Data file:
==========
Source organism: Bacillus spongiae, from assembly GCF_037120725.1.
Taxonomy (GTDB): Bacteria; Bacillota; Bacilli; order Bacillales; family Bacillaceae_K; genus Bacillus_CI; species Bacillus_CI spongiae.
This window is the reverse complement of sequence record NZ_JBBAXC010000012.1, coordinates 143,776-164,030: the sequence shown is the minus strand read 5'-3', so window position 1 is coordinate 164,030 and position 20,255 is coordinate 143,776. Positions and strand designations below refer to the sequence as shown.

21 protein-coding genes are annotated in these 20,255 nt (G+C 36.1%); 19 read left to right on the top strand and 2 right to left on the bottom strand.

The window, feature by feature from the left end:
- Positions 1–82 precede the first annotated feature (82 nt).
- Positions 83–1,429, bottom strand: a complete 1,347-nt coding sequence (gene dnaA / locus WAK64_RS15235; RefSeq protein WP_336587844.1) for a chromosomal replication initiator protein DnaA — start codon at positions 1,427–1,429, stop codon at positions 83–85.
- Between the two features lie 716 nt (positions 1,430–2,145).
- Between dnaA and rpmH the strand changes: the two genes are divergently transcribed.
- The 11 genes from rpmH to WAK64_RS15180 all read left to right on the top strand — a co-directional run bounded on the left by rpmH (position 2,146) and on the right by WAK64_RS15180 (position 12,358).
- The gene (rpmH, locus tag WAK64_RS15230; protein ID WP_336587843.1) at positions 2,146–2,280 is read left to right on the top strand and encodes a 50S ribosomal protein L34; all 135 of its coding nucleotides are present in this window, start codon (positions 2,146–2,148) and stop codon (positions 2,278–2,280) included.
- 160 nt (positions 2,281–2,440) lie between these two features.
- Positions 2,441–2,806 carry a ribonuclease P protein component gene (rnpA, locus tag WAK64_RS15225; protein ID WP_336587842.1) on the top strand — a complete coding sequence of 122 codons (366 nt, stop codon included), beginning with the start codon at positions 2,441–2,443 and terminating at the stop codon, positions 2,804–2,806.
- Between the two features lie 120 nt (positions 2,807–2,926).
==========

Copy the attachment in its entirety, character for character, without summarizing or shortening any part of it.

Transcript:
Source organism: Bacillus spongiae, from assembly GCF_037120725.1.
Taxonomy (GTDB): Bacteria; Bacillota; Bacilli; order Bacillales; family Bacillaceae_K; genus Bacillus_CI; species Bacillus_CI spongiae.
This window is the reverse complement of sequence record NZ_JBBAXC010000012.1, coordinates 143,776-164,030: the sequence shown is the minus strand read 5'-3', so window position 1 is coordinate 164,030 and position 20,255 is coordinate 143,776. Positions and strand designations below refer to the sequence as shown.

21 protein-coding genes are annotated in these 20,255 nt (G+C 36.1%); 19 read left to right on the top strand and 2 right to left on the bottom strand.

The window, feature by feature from the left end:
- Positions 1–82 precede the first annotated feature (82 nt).
- Positions 83–1,429, bottom strand: a complete 1,347-nt coding sequence (gene dnaA / locus WAK64_RS15235; RefSeq protein WP_336587844.1) for a chromosomal replication initiator protein DnaA — start codon at positions 1,427–1,429, stop codon at positions 83–85.
- Between the two features lie 716 nt (positions 1,430–2,145).
- Between dnaA and rpmH the strand changes: the two genes are divergently transcribed.
- The 11 genes from rpmH to WAK64_RS15180 all read left to right on the top strand — a co-directional run bounded on the left by rpmH (position 2,146) and on the right by WAK64_RS15180 (position 12,358).
- The gene (rpmH, locus tag WAK64_RS15230; protein ID WP_336587843.1) at positions 2,146–2,280 is read left to right on the top strand and encodes a 50S ribosomal protein L34; all 135 of its coding nucleotides are present in this window, start codon (positions 2,146–2,148) and stop codon (positions 2,278–2,280) included.
- 160 nt (positions 2,281–2,440) lie between these two features.
- Positions 2,441–2,806 carry a ribonuclease P protein component gene (rnpA, locus tag WAK64_RS15225; protein ID WP_336587842.1) on the top strand — a complete coding sequence of 122 codons (366 nt, stop codon included), beginning with the start codon at positions 2,441–2,443 and terminating at the stop codon, positions 2,804–2,806.
- Between the two features lie 120 nt (positions 2,807–2,926).